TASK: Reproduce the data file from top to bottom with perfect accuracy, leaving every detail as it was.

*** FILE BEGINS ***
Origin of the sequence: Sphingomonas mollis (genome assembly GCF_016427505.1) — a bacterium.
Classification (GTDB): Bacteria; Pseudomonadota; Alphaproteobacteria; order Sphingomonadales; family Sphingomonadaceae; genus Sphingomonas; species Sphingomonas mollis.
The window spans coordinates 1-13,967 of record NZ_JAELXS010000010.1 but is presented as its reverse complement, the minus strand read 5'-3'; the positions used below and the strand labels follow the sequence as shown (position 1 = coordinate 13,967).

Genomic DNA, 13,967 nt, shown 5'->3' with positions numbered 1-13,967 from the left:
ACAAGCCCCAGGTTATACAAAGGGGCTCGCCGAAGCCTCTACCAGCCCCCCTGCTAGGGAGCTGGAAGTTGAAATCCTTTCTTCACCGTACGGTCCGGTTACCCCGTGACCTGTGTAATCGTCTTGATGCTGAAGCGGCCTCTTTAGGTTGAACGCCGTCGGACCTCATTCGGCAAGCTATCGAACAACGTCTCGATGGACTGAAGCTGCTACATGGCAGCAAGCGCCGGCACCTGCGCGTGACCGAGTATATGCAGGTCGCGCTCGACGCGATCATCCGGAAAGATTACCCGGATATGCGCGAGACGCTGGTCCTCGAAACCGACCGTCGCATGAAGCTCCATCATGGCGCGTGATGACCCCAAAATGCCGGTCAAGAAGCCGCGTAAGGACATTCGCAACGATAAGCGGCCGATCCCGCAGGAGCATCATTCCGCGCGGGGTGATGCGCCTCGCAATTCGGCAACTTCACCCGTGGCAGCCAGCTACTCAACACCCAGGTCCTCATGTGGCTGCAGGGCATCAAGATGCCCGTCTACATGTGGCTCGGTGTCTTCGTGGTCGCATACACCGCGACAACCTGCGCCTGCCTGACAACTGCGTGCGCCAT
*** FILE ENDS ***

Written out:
Origin of the sequence: Sphingomonas mollis (genome assembly GCF_016427505.1) — a bacterium.
Classification (GTDB): Bacteria; Pseudomonadota; Alphaproteobacteria; order Sphingomonadales; family Sphingomonadaceae; genus Sphingomonas; species Sphingomonas mollis.
The window spans coordinates 1-13,967 of record NZ_JAELXS010000010.1 but is presented as its reverse complement, the minus strand read 5'-3'; the positions used below and the strand labels follow the sequence as shown (position 1 = coordinate 13,967).

Genomic DNA, 13,967 nt, shown 5'->3' with positions numbered 1-13,967 from the left:
ACAAGCCCCAGGTTATACAAAGGGGCTCGCCGAAGCCTCTACCAGCCCCCCTGCTAGGGAGCTGGAAGTTGAAATCCTTTCTTCACCGTACGGTCCGGTTACCCCGTGACCTGTGTAATCGTCTTGATGCTGAAGCGGCCTCTTTAGGTTGAACGCCGTCGGACCTCATTCGGCAAGCTATCGAACAACGTCTCGATGGACTGAAGCTGCTACATGGCAGCAAGCGCCGGCACCTGCGCGTGACCGAGTATATGCAGGTCGCGCTCGACGCGATCATCCGGAAAGATTACCCGGATATGCGCGAGACGCTGGTCCTCGAAACCGACCGTCGCATGAAGCTCCATCATGGCGCGTGATGACCCCAAAATGCCGGTCAAGAAGCCGCGTAAGGACATTCGCAACGATAAGCGGCCGATCCCGCAGGAGCATCATTCCGCGCGGGGTGATGCGCCTCGCAATTCGGCAACTTCACCCGTGGCAGCCAGCTACTCAACACCCAGGTCCTCATGTGGCTGCAGGGCATCAAGATGCCCGTCTACATGTGGCTCGGTGTCTTCGTGGTCGCATACACCGCGACAACCTGCGCCTGCCTGACAACTGCGTGCGCCAT